1) The Fed intends to keep short-term interest rates near zero until at least year 2016. Up to now, the Fed has explicitly said that short-term rates will remain near zero until late 2014, and in one of my previous blogs, I spelled out the real reaons why the Fed had made this unprecedented announcement to keep interest rates low to a future target date many months off. Yet, as the Wall Street Journal points out, the Fed’s balance sheet will not have any sizable maturing assets until January 2016 due to all the longer-date maturities it will have on its balance sheet. So, how can the Fed begin to raise short term interest rates if it will have no short term paper to sell? Indeed, Mr. Bernanke admitted in the June 20th press conference that “large asset purchases increase the size of the balance sheet…and makes an exit a more extended process.” Therefore, in translating this Fed-speak, I predict that before too long, Bernanke will announce that short term interest rates will be kept low through for at least another year beyond the previous target (well into year 2015 and possibly into early 2016). The reason will be that the Fed will be trapped in a corner with virtually no ammunition to fight rising interest rates before then –but the Fed will not give this as an official reason as it would cause panic in the markets. Instead, the excuse will be blamed on a continuously weak economy.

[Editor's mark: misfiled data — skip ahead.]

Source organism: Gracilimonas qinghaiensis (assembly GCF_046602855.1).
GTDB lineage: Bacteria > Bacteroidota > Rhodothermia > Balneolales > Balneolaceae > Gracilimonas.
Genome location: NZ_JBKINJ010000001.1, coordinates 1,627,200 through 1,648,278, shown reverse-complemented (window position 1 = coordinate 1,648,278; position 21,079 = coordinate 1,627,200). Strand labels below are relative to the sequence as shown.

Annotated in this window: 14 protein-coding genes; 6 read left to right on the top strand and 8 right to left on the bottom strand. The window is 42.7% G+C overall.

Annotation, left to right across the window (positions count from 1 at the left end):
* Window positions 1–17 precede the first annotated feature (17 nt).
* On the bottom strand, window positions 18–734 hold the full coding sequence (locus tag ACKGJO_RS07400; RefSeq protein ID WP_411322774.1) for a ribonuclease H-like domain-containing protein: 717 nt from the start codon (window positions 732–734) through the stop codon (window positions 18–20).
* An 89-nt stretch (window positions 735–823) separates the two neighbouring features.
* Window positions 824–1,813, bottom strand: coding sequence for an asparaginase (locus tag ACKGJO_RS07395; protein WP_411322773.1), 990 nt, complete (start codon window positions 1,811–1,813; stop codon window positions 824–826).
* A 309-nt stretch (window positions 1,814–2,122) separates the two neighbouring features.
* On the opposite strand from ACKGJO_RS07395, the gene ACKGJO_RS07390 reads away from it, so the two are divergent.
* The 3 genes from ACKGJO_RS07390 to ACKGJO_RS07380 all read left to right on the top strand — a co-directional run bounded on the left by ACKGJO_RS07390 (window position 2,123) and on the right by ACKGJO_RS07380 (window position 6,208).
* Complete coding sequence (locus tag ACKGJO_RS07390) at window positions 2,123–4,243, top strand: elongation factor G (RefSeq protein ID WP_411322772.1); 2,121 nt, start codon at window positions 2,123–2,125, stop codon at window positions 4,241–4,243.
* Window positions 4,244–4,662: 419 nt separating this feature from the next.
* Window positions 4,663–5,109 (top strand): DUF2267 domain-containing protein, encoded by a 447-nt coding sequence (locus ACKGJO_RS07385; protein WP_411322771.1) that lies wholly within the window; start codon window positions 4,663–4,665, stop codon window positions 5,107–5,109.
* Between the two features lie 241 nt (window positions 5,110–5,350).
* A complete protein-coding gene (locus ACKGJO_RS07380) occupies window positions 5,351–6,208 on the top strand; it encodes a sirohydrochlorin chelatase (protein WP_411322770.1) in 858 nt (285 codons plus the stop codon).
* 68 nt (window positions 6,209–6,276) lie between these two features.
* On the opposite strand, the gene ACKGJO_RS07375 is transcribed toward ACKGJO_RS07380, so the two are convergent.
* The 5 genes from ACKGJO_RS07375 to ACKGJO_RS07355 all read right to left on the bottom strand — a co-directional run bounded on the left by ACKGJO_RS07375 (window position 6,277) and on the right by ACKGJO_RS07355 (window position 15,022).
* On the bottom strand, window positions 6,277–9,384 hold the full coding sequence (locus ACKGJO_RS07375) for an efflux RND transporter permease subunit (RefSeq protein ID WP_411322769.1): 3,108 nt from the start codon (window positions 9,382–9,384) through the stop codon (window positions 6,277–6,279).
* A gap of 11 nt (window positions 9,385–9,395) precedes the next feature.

2) OK, so if the Fed has no short term paper to sell, should it need to raise interest rates sooner, it will have only one real option: it could sell the long-dated paper on its books. The problem with this strategy is very dangerous for two reasons: first, the selling of long-dated maturities would force up the cost of mortgages and capital loans to businesses, thus choking the economy as well as possibly fueling more inflation (as long bonds with rising interest rates are usually the barometer for higher inflation) and this would do little to stop the fuel of inflation which requires interest rates to rise on shorter-term paper. Additionally, if the Fed sells any meaningful amounts of this long-dated paper, it basically exposes itself to mark-to-market values for those bonds, thus exposing the Fed to insolvency since the Fed has little capital on its balance sheet compared to the debt it holds. What would the world think of an insolvent central bank that stands behind the world’s main reserve currency? The answer to this question would not have a pretty result, I fear.